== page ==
Parasha VaYakhel Pekudei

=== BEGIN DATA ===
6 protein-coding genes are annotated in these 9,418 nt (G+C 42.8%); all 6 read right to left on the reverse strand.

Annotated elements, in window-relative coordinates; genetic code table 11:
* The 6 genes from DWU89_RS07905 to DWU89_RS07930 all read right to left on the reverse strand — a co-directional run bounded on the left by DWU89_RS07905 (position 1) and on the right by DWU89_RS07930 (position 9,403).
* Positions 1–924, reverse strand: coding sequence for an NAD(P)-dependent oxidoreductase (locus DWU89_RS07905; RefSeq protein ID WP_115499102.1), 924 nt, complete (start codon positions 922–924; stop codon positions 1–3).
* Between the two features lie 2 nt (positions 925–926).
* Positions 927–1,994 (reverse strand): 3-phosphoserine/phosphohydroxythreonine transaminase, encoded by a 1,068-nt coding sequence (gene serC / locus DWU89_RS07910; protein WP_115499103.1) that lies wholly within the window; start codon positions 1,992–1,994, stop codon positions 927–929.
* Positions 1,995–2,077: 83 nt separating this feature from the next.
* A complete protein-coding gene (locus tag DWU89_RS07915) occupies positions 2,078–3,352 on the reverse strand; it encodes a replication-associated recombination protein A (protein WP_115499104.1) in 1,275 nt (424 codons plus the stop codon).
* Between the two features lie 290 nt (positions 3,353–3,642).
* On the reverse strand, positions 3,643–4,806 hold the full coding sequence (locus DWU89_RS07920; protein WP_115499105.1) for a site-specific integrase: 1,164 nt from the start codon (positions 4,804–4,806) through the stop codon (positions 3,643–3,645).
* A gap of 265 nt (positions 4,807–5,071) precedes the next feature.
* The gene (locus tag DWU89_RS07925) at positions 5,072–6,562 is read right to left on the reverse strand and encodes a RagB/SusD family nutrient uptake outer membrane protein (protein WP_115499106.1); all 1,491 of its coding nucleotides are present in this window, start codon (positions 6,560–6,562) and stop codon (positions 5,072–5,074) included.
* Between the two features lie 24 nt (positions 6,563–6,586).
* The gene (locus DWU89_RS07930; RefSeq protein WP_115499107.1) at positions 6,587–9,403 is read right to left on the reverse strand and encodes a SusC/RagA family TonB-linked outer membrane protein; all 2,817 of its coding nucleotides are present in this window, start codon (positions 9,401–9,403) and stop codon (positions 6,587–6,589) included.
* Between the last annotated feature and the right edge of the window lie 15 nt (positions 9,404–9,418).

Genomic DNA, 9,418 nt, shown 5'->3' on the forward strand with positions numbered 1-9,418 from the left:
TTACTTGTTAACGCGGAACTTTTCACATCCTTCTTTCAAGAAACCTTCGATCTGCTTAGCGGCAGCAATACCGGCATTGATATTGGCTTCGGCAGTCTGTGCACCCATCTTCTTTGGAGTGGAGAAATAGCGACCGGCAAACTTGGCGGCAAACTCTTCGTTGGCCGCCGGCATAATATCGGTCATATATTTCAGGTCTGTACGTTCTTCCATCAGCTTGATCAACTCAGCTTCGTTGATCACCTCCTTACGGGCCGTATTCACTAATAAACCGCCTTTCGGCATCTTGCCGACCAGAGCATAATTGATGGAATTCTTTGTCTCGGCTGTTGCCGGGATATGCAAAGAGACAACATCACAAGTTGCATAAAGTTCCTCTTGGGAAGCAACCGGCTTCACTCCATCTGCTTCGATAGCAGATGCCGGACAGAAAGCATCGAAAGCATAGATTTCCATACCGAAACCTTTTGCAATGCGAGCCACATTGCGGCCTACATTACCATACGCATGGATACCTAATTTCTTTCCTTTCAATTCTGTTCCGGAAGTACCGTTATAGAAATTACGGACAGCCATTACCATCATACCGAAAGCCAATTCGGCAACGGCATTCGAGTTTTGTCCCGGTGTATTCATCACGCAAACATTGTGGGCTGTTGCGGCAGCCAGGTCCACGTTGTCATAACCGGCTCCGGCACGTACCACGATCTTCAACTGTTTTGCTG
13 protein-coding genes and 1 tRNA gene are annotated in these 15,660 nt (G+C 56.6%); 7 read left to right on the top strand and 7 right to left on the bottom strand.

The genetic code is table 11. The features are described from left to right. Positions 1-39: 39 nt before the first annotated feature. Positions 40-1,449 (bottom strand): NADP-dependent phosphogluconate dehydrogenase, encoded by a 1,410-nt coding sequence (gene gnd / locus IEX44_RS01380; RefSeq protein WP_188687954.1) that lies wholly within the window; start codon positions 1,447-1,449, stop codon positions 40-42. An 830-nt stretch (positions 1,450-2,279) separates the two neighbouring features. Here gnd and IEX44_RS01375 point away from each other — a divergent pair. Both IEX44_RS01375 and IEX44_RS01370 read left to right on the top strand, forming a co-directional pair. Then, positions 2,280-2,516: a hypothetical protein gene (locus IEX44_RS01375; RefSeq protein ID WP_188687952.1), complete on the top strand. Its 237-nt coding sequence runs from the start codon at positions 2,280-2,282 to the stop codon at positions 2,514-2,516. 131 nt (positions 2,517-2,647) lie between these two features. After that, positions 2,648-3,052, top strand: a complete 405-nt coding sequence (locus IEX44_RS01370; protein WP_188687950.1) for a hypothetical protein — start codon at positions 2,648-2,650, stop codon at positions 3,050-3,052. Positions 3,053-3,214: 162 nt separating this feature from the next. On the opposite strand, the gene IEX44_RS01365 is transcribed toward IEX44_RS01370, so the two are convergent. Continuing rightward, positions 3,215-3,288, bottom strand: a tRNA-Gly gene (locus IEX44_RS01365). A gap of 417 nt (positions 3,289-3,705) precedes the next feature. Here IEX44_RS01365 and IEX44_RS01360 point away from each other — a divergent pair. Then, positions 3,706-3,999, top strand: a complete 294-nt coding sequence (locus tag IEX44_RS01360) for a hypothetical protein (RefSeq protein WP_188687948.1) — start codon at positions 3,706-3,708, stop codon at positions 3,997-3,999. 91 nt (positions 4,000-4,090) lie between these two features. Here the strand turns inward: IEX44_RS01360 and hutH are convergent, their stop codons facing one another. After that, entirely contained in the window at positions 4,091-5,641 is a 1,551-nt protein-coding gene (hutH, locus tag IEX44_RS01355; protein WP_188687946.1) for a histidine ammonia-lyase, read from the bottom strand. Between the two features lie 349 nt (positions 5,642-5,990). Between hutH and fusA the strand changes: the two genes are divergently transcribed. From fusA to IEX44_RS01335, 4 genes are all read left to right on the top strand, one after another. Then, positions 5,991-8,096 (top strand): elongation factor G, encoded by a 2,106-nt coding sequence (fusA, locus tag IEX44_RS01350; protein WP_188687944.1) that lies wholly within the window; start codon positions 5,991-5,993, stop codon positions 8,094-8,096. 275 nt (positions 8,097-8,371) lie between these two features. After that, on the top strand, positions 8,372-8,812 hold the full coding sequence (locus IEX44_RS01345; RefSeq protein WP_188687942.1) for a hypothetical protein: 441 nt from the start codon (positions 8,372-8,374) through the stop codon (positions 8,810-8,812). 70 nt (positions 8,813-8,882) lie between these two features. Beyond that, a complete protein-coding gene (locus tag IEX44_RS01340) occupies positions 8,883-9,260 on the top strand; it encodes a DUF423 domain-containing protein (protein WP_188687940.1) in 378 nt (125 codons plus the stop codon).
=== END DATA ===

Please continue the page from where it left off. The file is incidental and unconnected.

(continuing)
A preacher went into his church and he was praying to God. While he was praying, he asked God, "How long is 10 million years to you?" G-d replied, "1 second." The next day the preacher asked God, "God, how much is 10 million dollars to you?" And G-d replied, "A penny." Then finally the next day the preacher asked God, "God, can I have one of your pennies?" And God replied, "Just wait a sec." We all know the familiar proverb, "Time is money."  But in many ways, time is not like money at all — it is much more precious. One cannot accumulate time; one cannot borrow time; and one can never tell how much more time one has left in the Bank of Life. Time can certainly be wasted, as can money. But time well spent can yield returns far greater and more lasting than anything that money can buy. One might say that time is the most precious thing we have in life. One poet called time "the ummanufactured tissue of the universe of life" (Arnold Bennett) In his book The Sabbath, Abraham Joshua Heschel compared the ancient pagans' glorification and sanctification of space, with Judaism's elevation and sanctification of time. The Sabbath, he writes, that most distinctive creation of the Jewish spirit, creates a "palace in time." Through observing the Sabbath the Jew feels transported and uniquely connected to the divine. Heschel was only partly right. Our Torah reading this week reflects the preciousness of space as well as time. It opens with Moses gathering the people together. As the curtain goes up we are expecting that he will tell them the instructions that he has received to build the Tabernacle — the holy place. Instead, he opens with the words about the holiness of time, "Six days work may be done, but on the seventh you shall have a Sabbath of complete rest." Only then does Moses go on to detail how the Tabernacle should be constructed. Earlier on, in Parasha Ki Tissa, when G-d instructs Moses on how to build the Tabernacle, G-d immediately follows these instructions with the injunction to observe the Sabbath. "Whoever does work on the Sabbath," says Moses, "shall be cut off from his kin." Notice that the Torah does not define "work". So what behaviors, exactly, are we to abstain from on the Sabbath? What constitutes "work"? From the two fold juxtaposition of the commandment to work on the Tabernacle with the commandment to rest on the Sabbath, the rabbis derived the very definition of "work". "Work" meant any of the 39 categories of labor associated with building the Tabernacle– from sewing and weaving to hammering and joining. All work on the Tabernacle, reasoned the rabbis, must be suspended on the Shabbat — not only while the work of building the Tabernacle was going on, but for all Sabbaths thereafter.  This teaches us an important lesson. The Tabernacle is a holy space. The Shabbat is holy time. However, when there is a conflict between the holiness of space and the holiness of time, the holiness of time takes precedence. The Torah tells us that G-d created the world in six days. G-d declares the Sabbath, the seventh day of the week, holy. G-d created time and space together, but time is the only one of the two that G-d blesses and makes holy. What does it mean to be holy, to be blessed, to be sanctified? It means to be set apart as special. It means to have the potential to partake of a higher spiritual worth. Yet, it is only a potential. If we, you and I, do not also sanctify time, then the time becomes just another day of the week for us. It is only Saturday if we do not make it Shabbat. The Sabbath is a portal in time that we may enter that will bring us closer to G-d, but we need to take the initiative to take the first steps through it.     Shabbat Shalom